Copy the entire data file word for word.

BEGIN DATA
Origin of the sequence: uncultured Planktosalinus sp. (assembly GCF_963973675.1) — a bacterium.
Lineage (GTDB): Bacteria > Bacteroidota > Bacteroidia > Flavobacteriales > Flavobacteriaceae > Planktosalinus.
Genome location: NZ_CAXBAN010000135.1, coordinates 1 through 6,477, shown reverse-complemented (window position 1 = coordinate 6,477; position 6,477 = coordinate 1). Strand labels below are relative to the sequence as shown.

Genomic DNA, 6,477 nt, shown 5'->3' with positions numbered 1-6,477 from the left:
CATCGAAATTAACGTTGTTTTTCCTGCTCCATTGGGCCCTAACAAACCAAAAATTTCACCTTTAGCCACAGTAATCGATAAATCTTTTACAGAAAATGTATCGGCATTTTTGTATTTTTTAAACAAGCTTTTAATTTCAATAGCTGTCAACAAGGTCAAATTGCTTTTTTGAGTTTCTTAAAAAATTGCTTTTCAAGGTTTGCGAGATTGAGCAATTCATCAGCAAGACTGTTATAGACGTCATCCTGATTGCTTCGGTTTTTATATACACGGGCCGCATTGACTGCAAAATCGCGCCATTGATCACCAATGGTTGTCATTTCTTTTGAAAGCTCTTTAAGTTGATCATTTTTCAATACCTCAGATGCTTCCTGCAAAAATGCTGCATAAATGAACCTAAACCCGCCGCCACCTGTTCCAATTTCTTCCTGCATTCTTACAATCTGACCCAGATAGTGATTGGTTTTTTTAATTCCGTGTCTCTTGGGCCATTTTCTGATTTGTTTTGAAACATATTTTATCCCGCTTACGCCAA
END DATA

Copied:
Origin of the sequence: uncultured Planktosalinus sp. (assembly GCF_963973675.1) — a bacterium.
Lineage (GTDB): Bacteria > Bacteroidota > Bacteroidia > Flavobacteriales > Flavobacteriaceae > Planktosalinus.
Genome location: NZ_CAXBAN010000135.1, coordinates 1 through 6,477, shown reverse-complemented (window position 1 = coordinate 6,477; position 6,477 = coordinate 1). Strand labels below are relative to the sequence as shown.

Genomic DNA, 6,477 nt, shown 5'->3' with positions numbered 1-6,477 from the left:
CATCGAAATTAACGTTGTTTTTCCTGCTCCATTGGGCCCTAACAAACCAAAAATTTCACCTTTAGCCACAGTAATCGATAAATCTTTTACAGAAAATGTATCGGCATTTTTGTATTTTTTAAACAAGCTTTTAATTTCAATAGCTGTCAACAAGGTCAAATTGCTTTTTTGAGTTTCTTAAAAAATTGCTTTTCAAGGTTTGCGAGATTGAGCAATTCATCAGCAAGACTGTTATAGACGTCATCCTGATTGCTTCGGTTTTTATATACACGGGCCGCATTGACTGCAAAATCGCGCCATTGATCACCAATGGTTGTCATTTCTTTTGAAAGCTCTTTAAGTTGATCATTTTTCAATACCTCAGATGCTTCCTGCAAAAATGCTGCATAAATGAACCTAAACCCGCCGCCACCTGTTCCAATTTCTTCCTGCATTCTTACAATCTGACCCAGATAGTGATTGGTTTTTTTAATTCCGTGTCTCTTGGGCCATTTTCTGATTTGTTTTGAAACATATTTTATCCCGCTTACGCCAA